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'Our baby's condition is so rare, it's the second case in the world.'

Content warning: This post contains images some readers may find confronting.

At 28 weeks, Fiona Gould had a routine scan of her baby. Then came the phone call from doctors – the one no parent wants to receive.

“You and your partner need to come in immediately, there’s something wrong with your baby.”

After a completely normal and healthy pregnancy, the mum-of-one and her partner were told baby Archie would be born with anophthalmia – a brain abnormality so rare, there’s only one other recorded case in the world.

In the simplest terms, this meant Archie would be born without eyes.

“When we found out our baby was going to have no eyes… that was the worst moment of our life,” the primary school special needs teacher from the UK told Mamamia.

“Not knowing what it was and doing that 40-minute drive to the hospital suspecting what it would be was horrible. We were really scared and anxious about how would we deal with a blind child and seeing a baby with no eyes, but it’s turned out that the blindness is the least of our worries.”

Now 10 months, Archie lives with SOX2 syndrome, a genetic condition affecting one in 250,000 births. Because of this, his development is far slower than that of a typically developing child.

“Initially [when we brought him home], he wasn’t very different, he was doing what other newborn babies do. But now it is hard because he’s doing things but it’s so so so slow,” Fiona said.

“He’s still trying to get his head up, which is something a two-month-old would do. He’s beginning to open his hands to hold stuff which is amazing for us – it’s like he understands things but his body lets him down. But he’s going to make the milestones in his own time.”

You can see beautiful Archie and his family in the gallery below…

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Archie is the younger brother to Fiona’s first child, three-year-old Alba. To Alba, Archie isn’t different. She doesn’t understand why people say things when they’re playing at the park or walking down the street. He’s just her little brother, who she loves.

“We didn’t tell her [before he was born], we didn’t make a big deal about the fact he was going to be born without eyes, so when she arrived in hospital, the first thing she said was, ‘why doesn’t he have eyes?’

“I just said, ‘darling are all born differently – some are born with eyes, some aren’t, some babies are born with fingers, some aren’t, some babies are born with blonde hair, some aren’t. We have been gifted this beautiful baby that doesn’t have any eyes, and we are going to look after him.’

“She said, ‘mummy can we go to the shop and buy him some eyes on the way home?’ She’s a good advocate for him, she doesn’t know any different, she accepts him. We’re quite lucky.”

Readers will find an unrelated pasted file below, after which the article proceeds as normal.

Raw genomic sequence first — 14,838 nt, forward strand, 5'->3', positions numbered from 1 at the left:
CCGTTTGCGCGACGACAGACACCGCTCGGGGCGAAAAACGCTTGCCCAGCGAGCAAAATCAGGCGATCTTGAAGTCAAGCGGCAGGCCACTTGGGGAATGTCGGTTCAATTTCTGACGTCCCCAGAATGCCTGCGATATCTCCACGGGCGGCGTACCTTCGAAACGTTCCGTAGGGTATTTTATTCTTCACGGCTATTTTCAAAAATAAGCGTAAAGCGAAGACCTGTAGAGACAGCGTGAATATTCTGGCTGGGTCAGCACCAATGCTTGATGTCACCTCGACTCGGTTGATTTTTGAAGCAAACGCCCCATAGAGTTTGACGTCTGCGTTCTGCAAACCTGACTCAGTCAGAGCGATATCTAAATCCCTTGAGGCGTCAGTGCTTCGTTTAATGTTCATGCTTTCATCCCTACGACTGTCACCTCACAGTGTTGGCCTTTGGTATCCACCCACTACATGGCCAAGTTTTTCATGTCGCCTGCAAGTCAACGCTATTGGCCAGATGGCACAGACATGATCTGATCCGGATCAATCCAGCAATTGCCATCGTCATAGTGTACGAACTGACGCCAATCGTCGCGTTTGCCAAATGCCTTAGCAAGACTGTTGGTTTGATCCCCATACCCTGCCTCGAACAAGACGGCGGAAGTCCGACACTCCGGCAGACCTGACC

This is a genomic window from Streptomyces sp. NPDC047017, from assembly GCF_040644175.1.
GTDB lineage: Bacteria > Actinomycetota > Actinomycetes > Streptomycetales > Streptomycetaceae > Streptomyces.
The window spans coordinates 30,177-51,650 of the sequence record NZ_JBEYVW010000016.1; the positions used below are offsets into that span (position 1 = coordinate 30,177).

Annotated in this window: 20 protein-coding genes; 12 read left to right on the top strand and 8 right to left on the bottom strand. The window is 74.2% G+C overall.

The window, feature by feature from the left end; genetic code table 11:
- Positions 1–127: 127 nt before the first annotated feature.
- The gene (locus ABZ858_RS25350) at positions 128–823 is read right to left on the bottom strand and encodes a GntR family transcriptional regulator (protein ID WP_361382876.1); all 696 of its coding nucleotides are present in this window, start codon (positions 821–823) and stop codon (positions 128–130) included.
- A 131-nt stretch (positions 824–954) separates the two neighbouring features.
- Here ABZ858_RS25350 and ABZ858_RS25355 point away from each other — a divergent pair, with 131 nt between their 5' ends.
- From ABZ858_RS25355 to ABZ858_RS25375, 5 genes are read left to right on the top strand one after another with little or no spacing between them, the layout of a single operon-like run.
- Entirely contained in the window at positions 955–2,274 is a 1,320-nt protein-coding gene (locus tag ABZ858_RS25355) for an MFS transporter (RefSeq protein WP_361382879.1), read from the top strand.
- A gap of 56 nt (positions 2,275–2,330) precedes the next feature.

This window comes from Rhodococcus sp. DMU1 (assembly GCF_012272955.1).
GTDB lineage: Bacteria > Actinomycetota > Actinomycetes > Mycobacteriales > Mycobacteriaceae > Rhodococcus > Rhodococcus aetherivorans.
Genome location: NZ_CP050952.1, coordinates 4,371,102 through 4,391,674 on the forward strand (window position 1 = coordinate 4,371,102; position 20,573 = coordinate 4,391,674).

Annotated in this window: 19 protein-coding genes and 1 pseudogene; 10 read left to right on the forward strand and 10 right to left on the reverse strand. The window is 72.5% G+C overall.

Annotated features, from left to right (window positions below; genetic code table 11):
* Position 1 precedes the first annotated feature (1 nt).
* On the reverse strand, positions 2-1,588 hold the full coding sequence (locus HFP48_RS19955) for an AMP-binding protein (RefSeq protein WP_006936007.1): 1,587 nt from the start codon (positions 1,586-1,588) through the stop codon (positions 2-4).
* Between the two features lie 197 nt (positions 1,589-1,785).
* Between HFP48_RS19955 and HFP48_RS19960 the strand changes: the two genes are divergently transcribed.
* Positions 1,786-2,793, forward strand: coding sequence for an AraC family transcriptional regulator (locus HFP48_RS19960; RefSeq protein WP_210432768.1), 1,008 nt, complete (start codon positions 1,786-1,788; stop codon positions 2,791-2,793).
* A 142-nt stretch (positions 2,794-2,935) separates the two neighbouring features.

Despite the incredible support the family have sought from groups like Guide Dogs Australia, Vision Australia and their community, raising Archie comes with a unique set of challenges. His world consists of hospital visits, feeding tubes, paediatricians, eye specialists, ophthalmologists, oculoplastic surgeons, audiologists, genetics teams, respiratory specialists, physiotherapy, and speech therapy – all of which are expensive.

Through their GoFundMe page, which has raised almost $14,000 in just four days, Archie’s family hope to be able to fund the ongoing specialised care he needs to reach his potential.

Listen: How to talk to kids about disabilities from someone with one (post continues after audio…)

For now, Fiona and her family take each day as it comes, and do their best to remain positive for their unique, joyful baby with an infectious personality and beautiful smile.

“Archie is so resilient, it’s outstanding. The way he deals with things, he has to have a tube down his throat all the time and he still smiles.

“The most hurtful thing people say to me is, ‘if you had found out at 20 weeks, what would you have done?’ I would’ve still had my baby, he’s my son. Everyone stops us in the street, most people are positive but some find it quite confronting. Some people say ‘oh what a shame’ and I understand that’s their first instinct, but people don’t need to feel sorry for him.

“For his future – I’m hoping he’s happy, that he has friendships, he can be as independent as possible, and that he becomes the person he wants to become, whoever that may be, and that he does it in his own time. If had a crystal ball that could show me 10 years down the track that’d be amazing, but we appreciate each and every day we have with Archie.

“Don’t get me wrong, it’s really hard. There are days I wish I had a typically developing child, but that’s a really awful place to go. I’m in a mother’s group and all the children are standing and walking, but I just appreciate that Archie was meant to be in this world for a reason, otherwise he wouldn’t be here. That’s what I truly believe.”

To find out more about Arhcie and his family, and to support them in getting him the help he needs to grow and thrive, visit their GoFundMe page.

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